I read a really great article in today's New York Times today that combined three of my favorite things: Thanksgiving, cookbooks and movie stars from the 1950's and 1960's.  There is a book being published with personal letters, notes and poems that were written by Marilyn Monroe between 1943 and 1962.  On Page 180 of this collection is a recipe for turkey stuffing written on a piece of stationary from a random insurance company.  Historians and chefs alike have been analyzing Monroe's scribbled recipe: Who gave her this recipe? What do all of her notes in the margins mean?  What are the origins of the recipe itself?

The first thing that comes to my mind is an image of this beautiful woman in the kitchen making homemade stuffing.  Monroe didn't need to cook for herself.  The New York Times mentions that her worn and obviously well-loved copy of the Joy of Cooking was auctioned in 1999 for almost $30,000.  And the recipe itself is extremely tedious and time-consuming.  Monroe obviously was a dedicated and determined chef.  It's amazing how much you can learn from just one piece of paper. 

Because of the nuts, parmesean cheese and raisins in the recipe, a food historian concludes that the origins of this recipe are probably Mediterrean, most likely Italian (perhaps from her DiMaggio in-laws?).  But for me, the best part is the additional evidence that Monroe was so much more than the blonde bombshell that was her public persona.  When I read this recipe, I picture Monroe chopping nuts, shredding bread and grating cheese.  Truth be told, this little piece of information from Marilyn's life brings more insight into her true personality than almost anything else could.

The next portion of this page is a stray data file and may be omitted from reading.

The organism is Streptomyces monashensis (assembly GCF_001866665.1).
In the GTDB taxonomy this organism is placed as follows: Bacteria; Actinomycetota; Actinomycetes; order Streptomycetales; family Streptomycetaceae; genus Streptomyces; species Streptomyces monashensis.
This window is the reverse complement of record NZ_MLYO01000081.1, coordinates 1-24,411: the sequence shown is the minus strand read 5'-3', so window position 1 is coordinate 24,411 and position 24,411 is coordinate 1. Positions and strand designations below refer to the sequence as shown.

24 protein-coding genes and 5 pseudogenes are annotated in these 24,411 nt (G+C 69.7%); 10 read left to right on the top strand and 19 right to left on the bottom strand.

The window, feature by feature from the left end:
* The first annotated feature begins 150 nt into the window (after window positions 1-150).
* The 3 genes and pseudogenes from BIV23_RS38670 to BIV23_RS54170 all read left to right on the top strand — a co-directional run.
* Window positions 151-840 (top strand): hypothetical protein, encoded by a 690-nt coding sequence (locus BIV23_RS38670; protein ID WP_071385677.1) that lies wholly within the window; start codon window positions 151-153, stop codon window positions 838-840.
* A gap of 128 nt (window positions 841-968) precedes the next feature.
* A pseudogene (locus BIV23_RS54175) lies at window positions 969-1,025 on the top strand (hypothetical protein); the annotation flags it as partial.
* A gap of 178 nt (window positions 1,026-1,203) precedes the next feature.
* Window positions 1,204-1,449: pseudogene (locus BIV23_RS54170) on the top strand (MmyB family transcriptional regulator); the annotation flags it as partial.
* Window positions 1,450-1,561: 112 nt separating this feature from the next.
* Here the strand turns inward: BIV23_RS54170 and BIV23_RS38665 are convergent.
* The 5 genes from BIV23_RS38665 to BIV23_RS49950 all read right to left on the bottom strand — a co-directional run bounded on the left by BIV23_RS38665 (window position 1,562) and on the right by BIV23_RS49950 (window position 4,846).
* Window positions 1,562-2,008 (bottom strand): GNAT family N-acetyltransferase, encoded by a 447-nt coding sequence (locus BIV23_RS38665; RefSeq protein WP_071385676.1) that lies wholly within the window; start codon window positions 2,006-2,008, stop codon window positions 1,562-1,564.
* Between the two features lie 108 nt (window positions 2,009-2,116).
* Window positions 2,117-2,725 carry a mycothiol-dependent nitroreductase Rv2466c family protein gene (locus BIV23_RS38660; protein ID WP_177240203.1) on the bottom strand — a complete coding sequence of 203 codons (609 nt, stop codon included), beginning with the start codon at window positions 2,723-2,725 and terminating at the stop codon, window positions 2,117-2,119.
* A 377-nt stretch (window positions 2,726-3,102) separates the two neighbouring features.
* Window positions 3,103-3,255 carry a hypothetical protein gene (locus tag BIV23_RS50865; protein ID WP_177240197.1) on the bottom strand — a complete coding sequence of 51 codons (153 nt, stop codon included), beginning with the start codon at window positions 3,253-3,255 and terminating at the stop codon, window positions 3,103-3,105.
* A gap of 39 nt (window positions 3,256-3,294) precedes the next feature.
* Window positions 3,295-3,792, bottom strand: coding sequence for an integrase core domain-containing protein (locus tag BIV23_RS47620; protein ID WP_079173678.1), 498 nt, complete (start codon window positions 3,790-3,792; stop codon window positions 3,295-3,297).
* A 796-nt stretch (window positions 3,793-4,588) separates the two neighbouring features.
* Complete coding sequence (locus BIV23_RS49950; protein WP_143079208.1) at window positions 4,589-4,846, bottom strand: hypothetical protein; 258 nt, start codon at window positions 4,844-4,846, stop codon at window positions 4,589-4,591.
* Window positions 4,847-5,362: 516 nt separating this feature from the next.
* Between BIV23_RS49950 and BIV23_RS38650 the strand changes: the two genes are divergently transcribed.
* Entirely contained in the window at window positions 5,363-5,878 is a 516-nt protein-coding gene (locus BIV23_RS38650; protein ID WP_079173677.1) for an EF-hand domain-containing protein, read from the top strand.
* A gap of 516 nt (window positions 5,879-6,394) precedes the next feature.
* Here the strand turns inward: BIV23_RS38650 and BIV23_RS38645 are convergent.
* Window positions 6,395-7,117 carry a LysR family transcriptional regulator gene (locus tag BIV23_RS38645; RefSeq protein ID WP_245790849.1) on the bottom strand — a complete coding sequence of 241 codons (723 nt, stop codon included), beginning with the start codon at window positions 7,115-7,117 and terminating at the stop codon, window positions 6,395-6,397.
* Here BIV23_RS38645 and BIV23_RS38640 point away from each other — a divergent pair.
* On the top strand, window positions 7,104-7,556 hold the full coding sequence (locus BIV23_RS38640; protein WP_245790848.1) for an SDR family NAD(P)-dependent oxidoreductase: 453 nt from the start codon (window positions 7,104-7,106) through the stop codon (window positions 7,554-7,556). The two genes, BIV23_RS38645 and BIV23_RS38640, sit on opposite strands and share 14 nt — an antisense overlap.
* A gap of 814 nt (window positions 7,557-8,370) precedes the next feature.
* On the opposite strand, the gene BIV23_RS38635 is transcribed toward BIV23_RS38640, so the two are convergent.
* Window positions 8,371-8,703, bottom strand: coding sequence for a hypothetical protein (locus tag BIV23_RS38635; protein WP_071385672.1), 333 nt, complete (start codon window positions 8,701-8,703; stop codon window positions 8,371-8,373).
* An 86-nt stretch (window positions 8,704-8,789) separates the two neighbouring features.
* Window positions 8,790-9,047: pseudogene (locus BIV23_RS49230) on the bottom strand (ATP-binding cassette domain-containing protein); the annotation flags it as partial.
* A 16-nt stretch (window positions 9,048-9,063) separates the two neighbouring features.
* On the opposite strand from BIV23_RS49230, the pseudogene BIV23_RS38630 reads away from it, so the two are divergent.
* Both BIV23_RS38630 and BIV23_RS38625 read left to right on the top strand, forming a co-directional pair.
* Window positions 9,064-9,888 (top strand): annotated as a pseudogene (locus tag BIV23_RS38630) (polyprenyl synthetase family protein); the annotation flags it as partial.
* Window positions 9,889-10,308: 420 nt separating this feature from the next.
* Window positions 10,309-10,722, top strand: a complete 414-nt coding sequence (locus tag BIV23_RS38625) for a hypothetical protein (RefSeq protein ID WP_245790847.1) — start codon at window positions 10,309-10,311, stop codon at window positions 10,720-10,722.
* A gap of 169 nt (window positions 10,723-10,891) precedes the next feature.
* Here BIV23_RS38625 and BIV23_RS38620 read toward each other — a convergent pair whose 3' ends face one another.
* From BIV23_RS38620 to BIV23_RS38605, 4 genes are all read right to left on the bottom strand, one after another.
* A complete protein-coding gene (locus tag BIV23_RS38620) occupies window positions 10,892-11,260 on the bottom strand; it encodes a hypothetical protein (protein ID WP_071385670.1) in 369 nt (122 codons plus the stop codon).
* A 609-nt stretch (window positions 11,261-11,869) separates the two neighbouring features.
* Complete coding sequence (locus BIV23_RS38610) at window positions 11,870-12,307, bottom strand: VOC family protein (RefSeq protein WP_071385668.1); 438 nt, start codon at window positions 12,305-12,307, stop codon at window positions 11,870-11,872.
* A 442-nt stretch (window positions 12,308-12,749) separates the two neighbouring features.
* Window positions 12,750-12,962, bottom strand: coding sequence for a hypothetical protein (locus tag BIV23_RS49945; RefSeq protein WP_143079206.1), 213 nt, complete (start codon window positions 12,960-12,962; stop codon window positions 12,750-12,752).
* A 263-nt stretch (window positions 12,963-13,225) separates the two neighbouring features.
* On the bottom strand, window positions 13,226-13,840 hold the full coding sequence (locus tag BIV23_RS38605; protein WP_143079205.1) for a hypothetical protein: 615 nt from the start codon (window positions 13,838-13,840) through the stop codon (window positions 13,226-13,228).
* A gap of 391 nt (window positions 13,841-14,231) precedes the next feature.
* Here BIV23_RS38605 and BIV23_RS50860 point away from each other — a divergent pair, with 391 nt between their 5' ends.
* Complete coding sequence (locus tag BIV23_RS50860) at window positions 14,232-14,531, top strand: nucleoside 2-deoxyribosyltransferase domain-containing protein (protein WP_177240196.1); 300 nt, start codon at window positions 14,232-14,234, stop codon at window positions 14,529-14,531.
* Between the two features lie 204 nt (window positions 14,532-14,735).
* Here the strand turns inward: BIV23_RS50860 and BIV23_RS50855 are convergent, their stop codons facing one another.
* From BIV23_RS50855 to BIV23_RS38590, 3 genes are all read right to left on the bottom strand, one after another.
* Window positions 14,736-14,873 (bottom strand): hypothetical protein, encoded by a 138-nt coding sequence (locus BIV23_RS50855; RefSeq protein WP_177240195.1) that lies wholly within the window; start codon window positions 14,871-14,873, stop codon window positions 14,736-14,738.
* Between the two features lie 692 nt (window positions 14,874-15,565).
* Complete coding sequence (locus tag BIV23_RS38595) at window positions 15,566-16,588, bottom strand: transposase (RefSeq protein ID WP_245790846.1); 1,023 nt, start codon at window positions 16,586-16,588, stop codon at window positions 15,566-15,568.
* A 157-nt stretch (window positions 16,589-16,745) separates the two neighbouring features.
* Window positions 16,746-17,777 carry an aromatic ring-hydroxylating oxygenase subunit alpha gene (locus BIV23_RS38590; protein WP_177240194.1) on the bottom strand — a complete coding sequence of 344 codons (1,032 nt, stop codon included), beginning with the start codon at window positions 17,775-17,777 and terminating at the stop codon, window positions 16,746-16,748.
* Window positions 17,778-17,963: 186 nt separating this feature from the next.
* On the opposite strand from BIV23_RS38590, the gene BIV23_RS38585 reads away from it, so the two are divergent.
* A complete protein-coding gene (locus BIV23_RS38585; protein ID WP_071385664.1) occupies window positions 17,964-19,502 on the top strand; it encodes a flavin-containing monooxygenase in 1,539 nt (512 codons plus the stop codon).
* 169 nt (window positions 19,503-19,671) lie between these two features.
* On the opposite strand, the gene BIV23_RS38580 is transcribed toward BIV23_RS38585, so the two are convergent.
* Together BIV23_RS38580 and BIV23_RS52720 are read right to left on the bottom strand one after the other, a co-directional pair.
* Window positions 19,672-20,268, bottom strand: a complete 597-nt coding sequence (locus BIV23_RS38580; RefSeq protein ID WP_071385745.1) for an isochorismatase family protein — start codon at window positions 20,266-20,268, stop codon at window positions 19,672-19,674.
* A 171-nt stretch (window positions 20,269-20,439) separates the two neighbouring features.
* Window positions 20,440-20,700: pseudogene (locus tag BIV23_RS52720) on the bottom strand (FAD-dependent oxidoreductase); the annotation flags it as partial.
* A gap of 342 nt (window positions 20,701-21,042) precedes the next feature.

We all will leave behind items that reflect parts of our lives that were private to most people.  What do you think your written words will say about you?

Photo courtesy of the Daily Mail

Monday, November 8, 2010

Books: "Before You Suffocate Your Own Fool Self" by Danielle Evans

A few years ago, I read a short story entitled "Virgins" that appeared in the Paris Review.  I'm not sure if it was her well-developed characters or her writing style but Danielle Evans's story stuck with me.  When I looked her up, I was excited to learn that she was working on a short story collection and a novel.  Last week, I finally got my hands on a copy of her collection, Before You Suffocate Your Own Fool Self.  It took me about a week to read it, only because every time I finished a story, I realized I was closer to the end and made myself slow down. 

I rationed the stories because I knew early on that these were stories that I would remember for a long time.  Sometimes, when I read a collection, I find it difficult to recall all of the individual pieces after I am finished.  With Before You Suffocate Your Own Fool Self, I remember all of the characters and the details of their lives.  I'm still worried about CeCe at the end of "Robert E. Lee is Dead" and I want to know what happened to Angel from "Harvest."  Evans is so honest, sharing the best and worst of all characters with her readers, and I appreciated that so much.  These stories are about people that I know--I empathized with them, identified with them, pitied them and even envied them.  But the best part was that I never doubted that they were real and I loved that.